Long range model guidance from Kyle MacRitchie indicate we will see negative outgoing longwave radiation (OLR, negative OLR values mean stormy weather) values continue to originate from the Indian Ocean region in the near future, only continuing to provoke WWB events and enhance the likelihood of not only an El Nino, but a strong El Nino/Super El Nino.

This graphic, showing OLR and 850mb wind forecasts for April 17, 2014 details how this pro-El Nino pattern is likely to continue into Spring, as we see negative OLR values continuing to push east, and westerly winds also continuing to push east, as is noted by the eastward pointing arrows.

The May forecast for these same variables shows even stronger negative OLR values in the Oceania region, with even stronger westerly 850mb winds. To me, this all spells a rapidly-forming El Nino, possibly coming about as quickly as May or June. That big Kelvin Wave just a hundred meters under the surface is pushing towards the surface, and if it does hit the surface before May, chances are great that we will see not only an El Nino form for the rest of this year, but it would likely be strong... as strong as a Super El Nino, potentially.

Even eerier than how strong this Kelvin Wave is, and how much the environment seems to be supporting at least a general El Nino (not to mention a Super El Nino), is how similar the westerly wind pattern in January-February-March 1997 is to the January-February-March pattern of 2014 (this year).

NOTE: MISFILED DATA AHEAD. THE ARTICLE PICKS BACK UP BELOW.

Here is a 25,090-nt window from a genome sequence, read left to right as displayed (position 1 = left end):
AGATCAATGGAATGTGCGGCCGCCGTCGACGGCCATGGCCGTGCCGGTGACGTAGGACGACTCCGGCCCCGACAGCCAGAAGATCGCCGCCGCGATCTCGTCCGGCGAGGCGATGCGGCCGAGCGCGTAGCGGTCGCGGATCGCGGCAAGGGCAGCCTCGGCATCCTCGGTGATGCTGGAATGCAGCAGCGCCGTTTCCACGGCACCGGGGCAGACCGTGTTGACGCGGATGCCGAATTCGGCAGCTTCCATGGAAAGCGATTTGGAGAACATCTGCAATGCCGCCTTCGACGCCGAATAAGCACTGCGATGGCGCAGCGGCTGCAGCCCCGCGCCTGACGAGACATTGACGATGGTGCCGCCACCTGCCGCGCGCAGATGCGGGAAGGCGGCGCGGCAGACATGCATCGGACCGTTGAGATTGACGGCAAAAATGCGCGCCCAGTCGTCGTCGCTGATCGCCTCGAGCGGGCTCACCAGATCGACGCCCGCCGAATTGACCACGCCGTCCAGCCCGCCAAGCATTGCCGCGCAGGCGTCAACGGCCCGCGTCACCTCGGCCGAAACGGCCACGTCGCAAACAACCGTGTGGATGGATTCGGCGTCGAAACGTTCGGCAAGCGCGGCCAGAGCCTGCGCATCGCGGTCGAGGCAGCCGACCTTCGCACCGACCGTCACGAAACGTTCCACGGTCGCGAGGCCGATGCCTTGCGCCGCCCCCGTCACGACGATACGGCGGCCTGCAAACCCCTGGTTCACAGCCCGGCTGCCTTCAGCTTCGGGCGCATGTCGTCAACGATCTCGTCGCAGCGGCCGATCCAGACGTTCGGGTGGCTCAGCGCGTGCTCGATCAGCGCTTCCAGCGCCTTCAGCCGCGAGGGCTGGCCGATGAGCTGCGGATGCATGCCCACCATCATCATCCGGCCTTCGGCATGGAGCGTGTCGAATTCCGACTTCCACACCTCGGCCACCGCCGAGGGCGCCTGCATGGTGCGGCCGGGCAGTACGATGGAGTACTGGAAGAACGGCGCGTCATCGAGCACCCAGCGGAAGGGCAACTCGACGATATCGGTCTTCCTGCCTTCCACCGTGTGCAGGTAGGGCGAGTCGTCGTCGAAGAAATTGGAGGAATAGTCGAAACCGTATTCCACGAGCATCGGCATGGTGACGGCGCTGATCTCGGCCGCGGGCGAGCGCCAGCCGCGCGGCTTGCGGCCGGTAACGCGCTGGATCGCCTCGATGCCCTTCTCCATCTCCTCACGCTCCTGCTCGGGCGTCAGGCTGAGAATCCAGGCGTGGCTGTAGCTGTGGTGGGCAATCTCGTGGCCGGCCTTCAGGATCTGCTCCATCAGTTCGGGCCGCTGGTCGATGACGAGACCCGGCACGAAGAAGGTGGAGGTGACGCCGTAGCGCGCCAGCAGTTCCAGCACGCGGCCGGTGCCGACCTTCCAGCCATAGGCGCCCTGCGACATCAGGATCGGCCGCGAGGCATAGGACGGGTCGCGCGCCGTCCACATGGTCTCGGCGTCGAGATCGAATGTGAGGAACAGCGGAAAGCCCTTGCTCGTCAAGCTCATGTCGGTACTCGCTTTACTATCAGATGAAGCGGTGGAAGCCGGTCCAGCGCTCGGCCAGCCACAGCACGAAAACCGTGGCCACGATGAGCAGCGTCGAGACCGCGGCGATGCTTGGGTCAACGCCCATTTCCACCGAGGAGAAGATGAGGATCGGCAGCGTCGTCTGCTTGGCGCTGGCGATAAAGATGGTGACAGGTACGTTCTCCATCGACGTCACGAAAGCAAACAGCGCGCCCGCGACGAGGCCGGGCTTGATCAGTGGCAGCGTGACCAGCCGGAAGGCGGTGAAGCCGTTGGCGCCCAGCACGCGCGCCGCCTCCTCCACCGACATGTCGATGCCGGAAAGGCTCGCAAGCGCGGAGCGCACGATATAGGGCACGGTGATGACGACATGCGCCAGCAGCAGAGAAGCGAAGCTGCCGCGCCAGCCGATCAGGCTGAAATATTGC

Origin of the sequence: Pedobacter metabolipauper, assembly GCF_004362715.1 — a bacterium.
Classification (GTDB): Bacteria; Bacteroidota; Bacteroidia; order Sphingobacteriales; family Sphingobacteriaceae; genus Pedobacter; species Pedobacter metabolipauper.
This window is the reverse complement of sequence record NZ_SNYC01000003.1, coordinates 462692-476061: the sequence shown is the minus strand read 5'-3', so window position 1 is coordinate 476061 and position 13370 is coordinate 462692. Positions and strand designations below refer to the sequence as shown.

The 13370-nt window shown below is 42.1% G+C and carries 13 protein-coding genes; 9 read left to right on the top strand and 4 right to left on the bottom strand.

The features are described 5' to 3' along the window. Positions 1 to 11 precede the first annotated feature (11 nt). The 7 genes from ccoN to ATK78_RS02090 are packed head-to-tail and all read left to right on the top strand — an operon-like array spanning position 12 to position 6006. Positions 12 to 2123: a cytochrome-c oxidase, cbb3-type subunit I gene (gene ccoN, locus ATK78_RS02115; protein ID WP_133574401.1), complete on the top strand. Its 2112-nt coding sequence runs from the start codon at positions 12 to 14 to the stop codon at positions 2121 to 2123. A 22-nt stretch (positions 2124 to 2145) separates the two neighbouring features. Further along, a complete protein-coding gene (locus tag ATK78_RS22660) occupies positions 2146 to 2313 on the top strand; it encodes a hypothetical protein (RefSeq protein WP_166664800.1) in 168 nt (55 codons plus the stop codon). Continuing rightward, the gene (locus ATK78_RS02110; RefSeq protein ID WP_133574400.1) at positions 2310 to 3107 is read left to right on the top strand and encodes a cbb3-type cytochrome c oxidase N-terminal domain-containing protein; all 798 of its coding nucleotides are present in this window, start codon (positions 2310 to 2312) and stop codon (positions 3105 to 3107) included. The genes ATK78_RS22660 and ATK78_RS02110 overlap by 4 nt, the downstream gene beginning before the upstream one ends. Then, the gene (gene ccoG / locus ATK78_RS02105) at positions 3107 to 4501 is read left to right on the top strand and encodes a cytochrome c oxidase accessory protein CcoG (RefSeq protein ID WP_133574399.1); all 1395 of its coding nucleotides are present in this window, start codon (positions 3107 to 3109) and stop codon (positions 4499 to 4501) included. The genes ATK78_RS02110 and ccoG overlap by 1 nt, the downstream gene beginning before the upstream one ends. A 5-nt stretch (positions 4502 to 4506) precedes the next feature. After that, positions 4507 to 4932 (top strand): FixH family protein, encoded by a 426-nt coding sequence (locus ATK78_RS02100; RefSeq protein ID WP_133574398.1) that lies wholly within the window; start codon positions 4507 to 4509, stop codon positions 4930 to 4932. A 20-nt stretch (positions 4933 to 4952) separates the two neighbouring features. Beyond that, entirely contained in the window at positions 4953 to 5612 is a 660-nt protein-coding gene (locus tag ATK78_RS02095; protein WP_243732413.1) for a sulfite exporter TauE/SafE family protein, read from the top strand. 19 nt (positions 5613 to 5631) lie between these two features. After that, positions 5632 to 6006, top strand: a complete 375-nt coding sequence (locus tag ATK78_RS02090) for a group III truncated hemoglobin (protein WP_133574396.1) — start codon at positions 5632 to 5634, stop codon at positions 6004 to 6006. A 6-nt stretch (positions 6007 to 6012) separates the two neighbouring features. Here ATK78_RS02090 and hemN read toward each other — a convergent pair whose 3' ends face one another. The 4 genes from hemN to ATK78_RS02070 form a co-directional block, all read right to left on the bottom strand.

Shown above is an anomaly chart of 850mb zonal winds from January 1st, 2014 to March 1st, 2014. We see a swath of positive zonal winds in the vicinity of Malaysia and areas just north of Australia, proving the idea of those westerly wind burst events. We also see a large swath of westerly winds across the northern Pacific and Atlantic, even down to the far southern Pacific near Antarctica. General negative zonal wind anomalies are observed in the Eastern Equatorial Pacific, as the atmosphere is not under an El Nino yet, and these negative anomalies extend into the Atlantic as well. Let's see how January-February-March 1997 matches up.

The comparison of 850mb zonal wind anomalies between January 1, 2014 to March 1, 2014 and January 1, 1997 to March 1, 1997 is stunning. Every single factor we outlined in the 2014 image above is present again in this 1997 image. We once again see the north Pacific strong westerly winds, the Atlantic westerly winds, the Oceania westerly winds, and even the long swath of anomalously high zonal winds in the southern Pacific near Antarctica. But it doesn't stop there- we see an almost perfectly-replicated placement of negative zonal wind anomalies in the Eastern Equatorial Pacific to the Atlantic. The environment today is extremely similar to the one in 1997. This only adds further to the increasing pile of evidence supporting not just an El Nino, but possibly a Super El Nino down the road.

So, what's causing all of this 'westerly wind' stuff, anyway? Is it just happening? The answer lies in yet another piece to this very intricate puzzle: the Madden-Julian Oscillation (MJO).